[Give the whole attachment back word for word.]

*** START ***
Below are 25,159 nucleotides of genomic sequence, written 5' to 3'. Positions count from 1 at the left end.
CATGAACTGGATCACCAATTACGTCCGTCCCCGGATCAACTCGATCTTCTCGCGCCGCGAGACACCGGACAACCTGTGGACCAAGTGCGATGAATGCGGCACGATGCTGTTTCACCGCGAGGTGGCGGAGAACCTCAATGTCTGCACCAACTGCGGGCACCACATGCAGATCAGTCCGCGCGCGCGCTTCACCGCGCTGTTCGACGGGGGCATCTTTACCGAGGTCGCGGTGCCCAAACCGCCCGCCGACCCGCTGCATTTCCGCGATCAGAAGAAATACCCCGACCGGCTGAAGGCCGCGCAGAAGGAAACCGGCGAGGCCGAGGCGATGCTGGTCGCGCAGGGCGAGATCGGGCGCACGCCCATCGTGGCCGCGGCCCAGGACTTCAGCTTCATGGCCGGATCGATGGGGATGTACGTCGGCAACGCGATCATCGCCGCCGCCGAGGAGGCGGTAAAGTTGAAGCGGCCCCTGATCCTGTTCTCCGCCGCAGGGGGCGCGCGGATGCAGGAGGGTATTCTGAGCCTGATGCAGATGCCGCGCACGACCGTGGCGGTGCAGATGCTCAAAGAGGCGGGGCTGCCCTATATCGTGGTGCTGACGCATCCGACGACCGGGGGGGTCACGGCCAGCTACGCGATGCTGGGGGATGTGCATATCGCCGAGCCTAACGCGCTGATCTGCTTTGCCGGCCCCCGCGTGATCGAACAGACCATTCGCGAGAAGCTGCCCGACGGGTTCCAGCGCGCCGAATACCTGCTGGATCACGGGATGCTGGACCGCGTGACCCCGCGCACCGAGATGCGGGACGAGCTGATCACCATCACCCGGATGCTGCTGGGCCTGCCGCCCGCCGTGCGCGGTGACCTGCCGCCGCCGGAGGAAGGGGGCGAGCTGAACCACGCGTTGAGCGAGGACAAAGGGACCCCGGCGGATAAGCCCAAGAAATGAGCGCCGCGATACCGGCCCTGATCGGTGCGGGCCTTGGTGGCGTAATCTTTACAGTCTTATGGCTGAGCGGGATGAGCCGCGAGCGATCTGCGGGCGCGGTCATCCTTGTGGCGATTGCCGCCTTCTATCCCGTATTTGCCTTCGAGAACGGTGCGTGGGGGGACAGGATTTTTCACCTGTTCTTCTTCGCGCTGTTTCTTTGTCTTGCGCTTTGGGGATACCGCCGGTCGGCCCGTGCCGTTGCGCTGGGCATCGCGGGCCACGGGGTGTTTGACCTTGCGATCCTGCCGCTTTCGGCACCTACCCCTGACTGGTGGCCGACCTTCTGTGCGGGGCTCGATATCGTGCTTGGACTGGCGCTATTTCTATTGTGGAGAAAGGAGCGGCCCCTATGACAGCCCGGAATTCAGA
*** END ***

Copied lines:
Below are 25,159 nucleotides of genomic sequence, written 5' to 3'. Positions count from 1 at the left end.
CATGAACTGGATCACCAATTACGTCCGTCCCCGGATCAACTCGATCTTCTCGCGCCGCGAGACACCGGACAACCTGTGGACCAAGTGCGATGAATGCGGCACGATGCTGTTTCACCGCGAGGTGGCGGAGAACCTCAATGTCTGCACCAACTGCGGGCACCACATGCAGATCAGTCCGCGCGCGCGCTTCACCGCGCTGTTCGACGGGGGCATCTTTACCGAGGTCGCGGTGCCCAAACCGCCCGCCGACCCGCTGCATTTCCGCGATCAGAAGAAATACCCCGACCGGCTGAAGGCCGCGCAGAAGGAAACCGGCGAGGCCGAGGCGATGCTGGTCGCGCAGGGCGAGATCGGGCGCACGCCCATCGTGGCCGCGGCCCAGGACTTCAGCTTCATGGCCGGATCGATGGGGATGTACGTCGGCAACGCGATCATCGCCGCCGCCGAGGAGGCGGTAAAGTTGAAGCGGCCCCTGATCCTGTTCTCCGCCGCAGGGGGCGCGCGGATGCAGGAGGGTATTCTGAGCCTGATGCAGATGCCGCGCACGACCGTGGCGGTGCAGATGCTCAAAGAGGCGGGGCTGCCCTATATCGTGGTGCTGACGCATCCGACGACCGGGGGGGTCACGGCCAGCTACGCGATGCTGGGGGATGTGCATATCGCCGAGCCTAACGCGCTGATCTGCTTTGCCGGCCCCCGCGTGATCGAACAGACCATTCGCGAGAAGCTGCCCGACGGGTTCCAGCGCGCCGAATACCTGCTGGATCACGGGATGCTGGACCGCGTGACCCCGCGCACCGAGATGCGGGACGAGCTGATCACCATCACCCGGATGCTGCTGGGCCTGCCGCCCGCCGTGCGCGGTGACCTGCCGCCGCCGGAGGAAGGGGGCGAGCTGAACCACGCGTTGAGCGAGGACAAAGGGACCCCGGCGGATAAGCCCAAGAAATGAGCGCCGCGATACCGGCCCTGATCGGTGCGGGCCTTGGTGGCGTAATCTTTACAGTCTTATGGCTGAGCGGGATGAGCCGCGAGCGATCTGCGGGCGCGGTCATCCTTGTGGCGATTGCCGCCTTCTATCCCGTATTTGCCTTCGAGAACGGTGCGTGGGGGGACAGGATTTTTCACCTGTTCTTCTTCGCGCTGTTTCTTTGTCTTGCGCTTTGGGGATACCGCCGGTCGGCCCGTGCCGTTGCGCTGGGCATCGCGGGCCACGGGGTGTTTGACCTTGCGATCCTGCCGCTTTCGGCACCTACCCCTGACTGGTGGCCGACCTTCTGTGCGGGGCTCGATATCGTGCTTGGACTGGCGCTATTTCTATTGTGGAGAAAGGAGCGGCCCCTATGACAGCCCGGAATTCAGA